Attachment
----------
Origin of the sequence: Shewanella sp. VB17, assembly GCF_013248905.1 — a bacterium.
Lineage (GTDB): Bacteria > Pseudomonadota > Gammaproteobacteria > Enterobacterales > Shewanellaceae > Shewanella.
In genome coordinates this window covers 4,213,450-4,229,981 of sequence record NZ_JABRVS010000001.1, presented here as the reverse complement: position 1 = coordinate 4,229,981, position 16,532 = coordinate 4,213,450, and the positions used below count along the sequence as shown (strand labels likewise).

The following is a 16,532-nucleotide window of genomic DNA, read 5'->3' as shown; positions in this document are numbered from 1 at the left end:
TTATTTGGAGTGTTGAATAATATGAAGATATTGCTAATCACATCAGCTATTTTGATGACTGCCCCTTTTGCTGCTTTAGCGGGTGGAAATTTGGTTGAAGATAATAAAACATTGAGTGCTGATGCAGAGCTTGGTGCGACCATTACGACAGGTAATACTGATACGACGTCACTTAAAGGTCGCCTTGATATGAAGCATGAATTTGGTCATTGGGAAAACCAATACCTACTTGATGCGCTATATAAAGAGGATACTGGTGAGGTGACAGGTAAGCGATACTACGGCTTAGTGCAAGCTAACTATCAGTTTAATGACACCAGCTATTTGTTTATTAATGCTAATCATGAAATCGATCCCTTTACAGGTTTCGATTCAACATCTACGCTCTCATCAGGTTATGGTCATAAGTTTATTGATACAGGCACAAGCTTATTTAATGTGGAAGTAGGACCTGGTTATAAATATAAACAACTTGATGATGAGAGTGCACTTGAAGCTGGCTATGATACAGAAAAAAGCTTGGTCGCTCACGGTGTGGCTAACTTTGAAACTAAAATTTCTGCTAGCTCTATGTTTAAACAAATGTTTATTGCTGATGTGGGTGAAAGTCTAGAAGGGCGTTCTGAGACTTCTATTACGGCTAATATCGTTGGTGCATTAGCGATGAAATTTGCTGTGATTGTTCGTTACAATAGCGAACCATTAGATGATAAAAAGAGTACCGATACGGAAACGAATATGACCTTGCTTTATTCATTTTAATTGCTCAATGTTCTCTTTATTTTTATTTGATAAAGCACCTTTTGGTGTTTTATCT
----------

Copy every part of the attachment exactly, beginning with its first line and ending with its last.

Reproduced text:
Origin of the sequence: Shewanella sp. VB17, assembly GCF_013248905.1 — a bacterium.
Lineage (GTDB): Bacteria > Pseudomonadota > Gammaproteobacteria > Enterobacterales > Shewanellaceae > Shewanella.
In genome coordinates this window covers 4,213,450-4,229,981 of sequence record NZ_JABRVS010000001.1, presented here as the reverse complement: position 1 = coordinate 4,229,981, position 16,532 = coordinate 4,213,450, and the positions used below count along the sequence as shown (strand labels likewise).

The following is a 16,532-nucleotide window of genomic DNA, read 5'->3' as shown; positions in this document are numbered from 1 at the left end:
TTATTTGGAGTGTTGAATAATATGAAGATATTGCTAATCACATCAGCTATTTTGATGACTGCCCCTTTTGCTGCTTTAGCGGGTGGAAATTTGGTTGAAGATAATAAAACATTGAGTGCTGATGCAGAGCTTGGTGCGACCATTACGACAGGTAATACTGATACGACGTCACTTAAAGGTCGCCTTGATATGAAGCATGAATTTGGTCATTGGGAAAACCAATACCTACTTGATGCGCTATATAAAGAGGATACTGGTGAGGTGACAGGTAAGCGATACTACGGCTTAGTGCAAGCTAACTATCAGTTTAATGACACCAGCTATTTGTTTATTAATGCTAATCATGAAATCGATCCCTTTACAGGTTTCGATTCAACATCTACGCTCTCATCAGGTTATGGTCATAAGTTTATTGATACAGGCACAAGCTTATTTAATGTGGAAGTAGGACCTGGTTATAAATATAAACAACTTGATGATGAGAGTGCACTTGAAGCTGGCTATGATACAGAAAAAAGCTTGGTCGCTCACGGTGTGGCTAACTTTGAAACTAAAATTTCTGCTAGCTCTATGTTTAAACAAATGTTTATTGCTGATGTGGGTGAAAGTCTAGAAGGGCGTTCTGAGACTTCTATTACGGCTAATATCGTTGGTGCATTAGCGATGAAATTTGCTGTGATTGTTCGTTACAATAGCGAACCATTAGATGATAAAAAGAGTACCGATACGGAAACGAATATGACCTTGCTTTATTCATTTTAATTGCTCAATGTTCTCTTTATTTTTATTTGATAAAGCACCTTTTGGTGTTTTATCT